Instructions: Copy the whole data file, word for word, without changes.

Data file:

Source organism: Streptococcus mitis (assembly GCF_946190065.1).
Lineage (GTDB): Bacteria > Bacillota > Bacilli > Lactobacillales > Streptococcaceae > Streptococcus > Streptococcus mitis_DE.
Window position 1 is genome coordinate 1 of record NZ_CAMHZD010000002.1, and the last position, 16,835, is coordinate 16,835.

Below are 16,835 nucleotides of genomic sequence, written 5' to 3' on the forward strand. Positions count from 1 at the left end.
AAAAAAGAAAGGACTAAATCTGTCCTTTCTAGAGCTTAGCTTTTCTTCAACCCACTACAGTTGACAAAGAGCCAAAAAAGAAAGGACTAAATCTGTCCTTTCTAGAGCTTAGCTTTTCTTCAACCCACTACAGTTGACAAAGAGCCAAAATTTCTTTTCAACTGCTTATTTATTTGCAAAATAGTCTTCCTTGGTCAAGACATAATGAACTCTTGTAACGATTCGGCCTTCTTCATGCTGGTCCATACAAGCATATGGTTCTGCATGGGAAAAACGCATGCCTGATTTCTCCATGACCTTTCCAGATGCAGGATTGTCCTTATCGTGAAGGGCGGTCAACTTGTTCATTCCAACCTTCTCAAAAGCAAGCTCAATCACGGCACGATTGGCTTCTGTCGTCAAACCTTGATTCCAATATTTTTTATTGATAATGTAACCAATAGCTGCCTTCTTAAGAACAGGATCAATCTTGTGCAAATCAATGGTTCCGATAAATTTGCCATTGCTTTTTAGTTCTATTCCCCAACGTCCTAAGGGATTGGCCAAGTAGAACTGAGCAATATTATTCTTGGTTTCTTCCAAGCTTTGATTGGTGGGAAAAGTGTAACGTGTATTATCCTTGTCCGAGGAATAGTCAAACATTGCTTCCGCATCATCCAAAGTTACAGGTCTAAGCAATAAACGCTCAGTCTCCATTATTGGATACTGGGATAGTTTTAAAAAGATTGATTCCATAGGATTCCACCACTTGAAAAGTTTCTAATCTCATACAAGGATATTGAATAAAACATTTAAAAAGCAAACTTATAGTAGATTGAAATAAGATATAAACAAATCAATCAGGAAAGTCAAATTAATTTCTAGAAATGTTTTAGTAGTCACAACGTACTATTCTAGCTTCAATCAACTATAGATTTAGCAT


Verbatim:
Source organism: Streptococcus mitis (assembly GCF_946190065.1).
Lineage (GTDB): Bacteria > Bacillota > Bacilli > Lactobacillales > Streptococcaceae > Streptococcus > Streptococcus mitis_DE.
Window position 1 is genome coordinate 1 of record NZ_CAMHZD010000002.1, and the last position, 16,835, is coordinate 16,835.

Below are 16,835 nucleotides of genomic sequence, written 5' to 3' on the forward strand. Positions count from 1 at the left end.
AAAAAAGAAAGGACTAAATCTGTCCTTTCTAGAGCTTAGCTTTTCTTCAACCCACTACAGTTGACAAAGAGCCAAAAAAGAAAGGACTAAATCTGTCCTTTCTAGAGCTTAGCTTTTCTTCAACCCACTACAGTTGACAAAGAGCCAAAATTTCTTTTCAACTGCTTATTTATTTGCAAAATAGTCTTCCTTGGTCAAGACATAATGAACTCTTGTAACGATTCGGCCTTCTTCATGCTGGTCCATACAAGCATATGGTTCTGCATGGGAAAAACGCATGCCTGATTTCTCCATGACCTTTCCAGATGCAGGATTGTCCTTATCGTGAAGGGCGGTCAACTTGTTCATTCCAACCTTCTCAAAAGCAAGCTCAATCACGGCACGATTGGCTTCTGTCGTCAAACCTTGATTCCAATATTTTTTATTGATAATGTAACCAATAGCTGCCTTCTTAAGAACAGGATCAATCTTGTGCAAATCAATGGTTCCGATAAATTTGCCATTGCTTTTTAGTTCTATTCCCCAACGTCCTAAGGGATTGGCCAAGTAGAACTGAGCAATATTATTCTTGGTTTCTTCCAAGCTTTGATTGGTGGGAAAAGTGTAACGTGTATTATCCTTGTCCGAGGAATAGTCAAACATTGCTTCCGCATCATCCAAAGTTACAGGTCTAAGCAATAAACGCTCAGTCTCCATTATTGGATACTGGGATAGTTTTAAAAAGATTGATTCCATAGGATTCCACCACTTGAAAAGTTTCTAATCTCATACAAGGATATTGAATAAAACATTTAAAAAGCAAACTTATAGTAGATTGAAATAAGATATAAACAAATCAATCAGGAAAGTCAAATTAATTTCTAGAAATGTTTTAGTAGTCACAACGTACTATTCTAGCTTCAATCAACTATAGATTTAGCAT